The condition of being obsolete or deficient is a function of the bridge’s age and upkeep. On average, bridges in Virginia are 50 years old or older. Much of the American interstate system, including bridges, was constructed shortly after World War II and had a life expectancy of 50 years. America’s bridges are beginning to show their age. And in Virginia, over half of the bridges are past their design life.

Of Virginia’s roads and bridges, Martin said, “The World War II date is probably true of the interstate, but our primary and secondary roads are even older than that.” Some of the oldest sections of Virginia interstate are in the Richmond district, he said.

These conditions are echoed on the national level as well. According to Federal Highway Administration data, roughly 25 percent of the nation’s bridges are either structurally deficient or functionally obsolete. In its annual infrastructure report card for 2013, the American Society of Civil Engineers gave America’s bridges an overall grade of C+. This grade is up from the previous year’s C-.

The ASCE estimates that America’s bridges need $76 billion worth of repairs and upkeep.

“The longer you wait, the more it [bridge upkeep] costs,” said Clark Barrineau, government relations manager for ASCE. “It’s like a leaky roof: act now, save money.”

But just as owners of a leaky roof may set out pots and pans to catch drips, the state of Virginia has made little progress in the last five years in reducing the percentage of deficient or obsolete bridges, according to FHWA data.

“I don’t want to get into the political reasons for this,” Martin said, “but [bridge repair and funding] has not been given the emphasis it should have.”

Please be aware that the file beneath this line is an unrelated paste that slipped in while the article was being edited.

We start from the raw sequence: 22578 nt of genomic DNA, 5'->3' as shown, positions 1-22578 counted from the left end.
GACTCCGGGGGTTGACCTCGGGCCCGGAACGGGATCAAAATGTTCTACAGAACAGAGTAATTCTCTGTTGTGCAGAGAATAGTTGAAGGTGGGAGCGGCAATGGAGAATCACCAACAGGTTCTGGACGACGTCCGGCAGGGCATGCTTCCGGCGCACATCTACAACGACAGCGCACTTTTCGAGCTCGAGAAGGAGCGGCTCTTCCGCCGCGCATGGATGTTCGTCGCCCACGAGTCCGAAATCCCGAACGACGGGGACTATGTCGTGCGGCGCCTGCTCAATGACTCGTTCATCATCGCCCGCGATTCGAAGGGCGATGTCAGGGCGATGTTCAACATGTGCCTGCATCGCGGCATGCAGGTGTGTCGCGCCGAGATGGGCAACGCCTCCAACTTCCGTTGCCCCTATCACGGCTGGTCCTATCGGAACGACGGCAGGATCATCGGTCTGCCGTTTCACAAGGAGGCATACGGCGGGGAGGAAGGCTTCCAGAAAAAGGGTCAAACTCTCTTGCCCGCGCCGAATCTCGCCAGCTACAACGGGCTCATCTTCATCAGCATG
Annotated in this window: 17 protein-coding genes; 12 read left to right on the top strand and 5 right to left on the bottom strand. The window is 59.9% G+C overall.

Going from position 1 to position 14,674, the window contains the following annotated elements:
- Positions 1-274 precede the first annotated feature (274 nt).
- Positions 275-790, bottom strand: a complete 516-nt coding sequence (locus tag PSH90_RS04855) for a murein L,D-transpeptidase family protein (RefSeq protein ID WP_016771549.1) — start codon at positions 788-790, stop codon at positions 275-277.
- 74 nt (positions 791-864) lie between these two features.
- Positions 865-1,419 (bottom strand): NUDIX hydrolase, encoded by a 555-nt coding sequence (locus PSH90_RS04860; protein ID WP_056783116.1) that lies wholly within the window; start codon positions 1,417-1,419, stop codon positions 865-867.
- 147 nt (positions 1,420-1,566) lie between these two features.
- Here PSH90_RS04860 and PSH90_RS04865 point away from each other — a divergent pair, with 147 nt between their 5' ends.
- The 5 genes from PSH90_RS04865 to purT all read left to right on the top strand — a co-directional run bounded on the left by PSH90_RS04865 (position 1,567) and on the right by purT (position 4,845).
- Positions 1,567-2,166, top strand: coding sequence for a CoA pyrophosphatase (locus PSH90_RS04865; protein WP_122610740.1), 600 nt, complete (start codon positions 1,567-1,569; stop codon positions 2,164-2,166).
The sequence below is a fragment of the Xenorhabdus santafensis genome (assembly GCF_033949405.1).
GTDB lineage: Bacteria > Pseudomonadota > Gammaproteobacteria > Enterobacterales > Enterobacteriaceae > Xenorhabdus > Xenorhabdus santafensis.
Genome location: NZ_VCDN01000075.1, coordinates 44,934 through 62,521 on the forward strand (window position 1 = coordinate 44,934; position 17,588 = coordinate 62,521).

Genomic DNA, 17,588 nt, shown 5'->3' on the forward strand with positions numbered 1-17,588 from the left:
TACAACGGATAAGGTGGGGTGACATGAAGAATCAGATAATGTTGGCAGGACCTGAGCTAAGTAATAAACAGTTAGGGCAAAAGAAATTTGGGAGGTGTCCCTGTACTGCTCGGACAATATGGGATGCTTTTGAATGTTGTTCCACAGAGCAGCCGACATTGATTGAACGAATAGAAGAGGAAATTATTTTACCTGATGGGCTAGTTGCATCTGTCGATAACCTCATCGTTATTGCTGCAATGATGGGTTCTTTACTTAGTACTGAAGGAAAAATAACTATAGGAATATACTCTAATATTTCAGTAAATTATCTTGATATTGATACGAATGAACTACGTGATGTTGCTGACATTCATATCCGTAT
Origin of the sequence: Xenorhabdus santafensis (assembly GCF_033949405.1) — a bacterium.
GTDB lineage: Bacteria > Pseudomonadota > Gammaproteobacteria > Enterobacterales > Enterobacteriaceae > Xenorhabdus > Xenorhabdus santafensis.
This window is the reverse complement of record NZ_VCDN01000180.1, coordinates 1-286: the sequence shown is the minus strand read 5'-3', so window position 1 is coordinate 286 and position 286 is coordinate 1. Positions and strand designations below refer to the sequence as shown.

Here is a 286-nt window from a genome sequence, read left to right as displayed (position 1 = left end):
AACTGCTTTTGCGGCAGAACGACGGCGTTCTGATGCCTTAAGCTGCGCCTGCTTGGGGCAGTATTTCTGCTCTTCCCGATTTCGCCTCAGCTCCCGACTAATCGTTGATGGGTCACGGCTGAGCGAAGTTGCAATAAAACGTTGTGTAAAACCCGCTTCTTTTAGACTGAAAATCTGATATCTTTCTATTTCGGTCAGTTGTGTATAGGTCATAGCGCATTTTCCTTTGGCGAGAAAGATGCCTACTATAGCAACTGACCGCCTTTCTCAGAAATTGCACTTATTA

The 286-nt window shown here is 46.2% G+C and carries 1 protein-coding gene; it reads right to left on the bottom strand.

Bridge upkeep and inspections are not always the responsibility of VDOT, Eischen said. Cities and counties are sometimes responsible for their own secondary roads and bridges, including repair and inspection.

The Mayo Bridge in Richmond, formally known as the 14th Street Bridge, is one example of a locally maintained bridge in serious need of rehabilitation.

On average, more than 20,000 vehicles a day cross the 100-year-old bridge, which has not been substantially reconstructed or repaired since it was built in 1913. The bridge, which is the fourth oldest in the city and one of the oldest in the state, is structurally deficient and is currently being studied by the city’s public works department. It is the last historic bridge in Richmond that crosses the James River.

“It’s hard to discuss,” said Nykia Roberson-Ramos, an engineer with the city of Richmond. “It’s tied up with many different decisions. There is a lot of state and federal red tape.”

On a scale of 0-100, the Mayo Bridge has a sufficiency rating of 36. This rating qualifies the bridge for federal funding that would go toward its rehabilitation or repair. Throughout Virginia, more than 1,300 bridges have sufficiency ratings below 50. A sufficiency rating takes into consideration structural adequacy and safety, serviceability and functional obsolescence, and essentiality for public use, according to FHWA guidelines.

In May, Gov. Bob McDonnell announced a six-year improvement program for transportation that included $11.1 billion for highways and bridges, a $2.1 billion increase over the previous plan.

“We are focusing on reducing the number of structurally deficient bridges,” Martin said. “The majority of the money we get is being applied to that goal. Safety first, then additional capacity.”

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Footnotes

  1. Bedford County is slightly worse, where 59 percent of the bridges are structurally deficient or functionally obsolete. 

photo by Jim